By Father Edward McNamara, LC
ROME, 09 April 2013 (ZENIT)
Answered by Legionary of Christ Father Edward McNamara, professor of liturgy and dean of theology at the Regina Apostolorum university.
Q: I wonder if the priest can use the purifier to clean the wine on his mouth after drinking from the chalice, knowing that the purifier is used to clean the vessels. — J.T.P., Ho Chi Minh City, Vietnam
A: In principle the answer would be no, at this moment.
In his handbook "Ceremonies of the Modern Roman Rite," now-Bishop Peter Elliott describes this moment of the priest's communion:
"Taking the purifier in his right hand, he transfers it to his left hand, saying quietly, 'May the Blood of Christ … life' then reverently and without haste he drinks the Blood of the Lord, holding the purifier beneath his chin. If he consumes the contents of the chalice, he should not tip the vessel high. He places the chalice on the corporal, transfers the purifier to his right hand and carefully wipes the lip of the cup, while keeping his left hand on the node or base. If a pall is used, this is removed before he takes the purifier and replaced if the chalice is empty.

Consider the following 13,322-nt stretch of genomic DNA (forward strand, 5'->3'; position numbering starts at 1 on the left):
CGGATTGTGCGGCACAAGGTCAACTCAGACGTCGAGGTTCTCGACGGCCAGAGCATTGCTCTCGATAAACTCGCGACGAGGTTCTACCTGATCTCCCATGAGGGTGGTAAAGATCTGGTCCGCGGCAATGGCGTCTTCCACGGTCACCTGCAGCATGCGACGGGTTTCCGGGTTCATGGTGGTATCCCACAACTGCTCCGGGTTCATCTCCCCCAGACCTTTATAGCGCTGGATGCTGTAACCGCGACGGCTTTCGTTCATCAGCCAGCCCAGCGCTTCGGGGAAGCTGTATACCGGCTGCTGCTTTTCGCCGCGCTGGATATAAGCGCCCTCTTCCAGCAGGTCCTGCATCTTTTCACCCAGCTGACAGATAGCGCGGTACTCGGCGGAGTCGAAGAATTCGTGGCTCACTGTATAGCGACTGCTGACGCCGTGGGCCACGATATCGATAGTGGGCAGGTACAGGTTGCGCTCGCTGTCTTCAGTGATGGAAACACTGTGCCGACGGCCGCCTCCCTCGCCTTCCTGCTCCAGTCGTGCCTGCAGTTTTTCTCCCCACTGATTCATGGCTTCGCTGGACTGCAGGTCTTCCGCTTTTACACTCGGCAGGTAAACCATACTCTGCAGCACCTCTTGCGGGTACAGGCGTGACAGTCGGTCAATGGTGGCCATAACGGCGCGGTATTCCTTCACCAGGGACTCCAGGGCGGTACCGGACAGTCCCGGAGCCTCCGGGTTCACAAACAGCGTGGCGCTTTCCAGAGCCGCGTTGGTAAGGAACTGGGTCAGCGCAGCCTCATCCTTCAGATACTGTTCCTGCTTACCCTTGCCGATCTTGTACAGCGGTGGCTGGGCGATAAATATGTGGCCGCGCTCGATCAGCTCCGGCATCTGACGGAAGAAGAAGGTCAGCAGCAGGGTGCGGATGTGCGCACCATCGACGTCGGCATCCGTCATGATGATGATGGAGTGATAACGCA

"Alternatively, the celebrant may take the chalice in both hands, saying quietly, 'May the Blood of Christ … life.' Then reverently and without haste he drinks the Blood of the Lord. He places the chalice on the corporal, takes the purifier in his right hand and carefully wipes the lip of the cup, while he keeps his left hand on the node or base. This procedure is more convenient if the chalice is full."
However, in the context of the purifications Elliott makes a different observation:
"After drinking the ablutions, the celebrant wipes his lips with the purifier, if this is necessary. He leaves the purifier on the altar or credence table, where the servers cover the chalice."
Manuals for the extraordinary form are even more detailed but generally concur in not foreseeing a purifier (also called a purificator) used in the manner of a napkin or a handkerchief, not even in the case of the ablutions.
I believe that the reason for this difference is not as much a question of hygiene, as one of appropriate use of the liturgical object.
The principal function of the purifier at the moment of communion from the chalice is to prevent any drop of Precious Blood from falling or sticking to the rim of the chalice. This is not usually a danger when a priest carefully consumes from the chalice and there is no need to wipe the lips.
The purifier would, however, be used in this manner if some Precious Blood accidentally spilled on the chin.
During the ablutions it might be necessary to wipe the lips after drinking. This case might arise if there were many small fragments in the water, some of which might stick to the lips.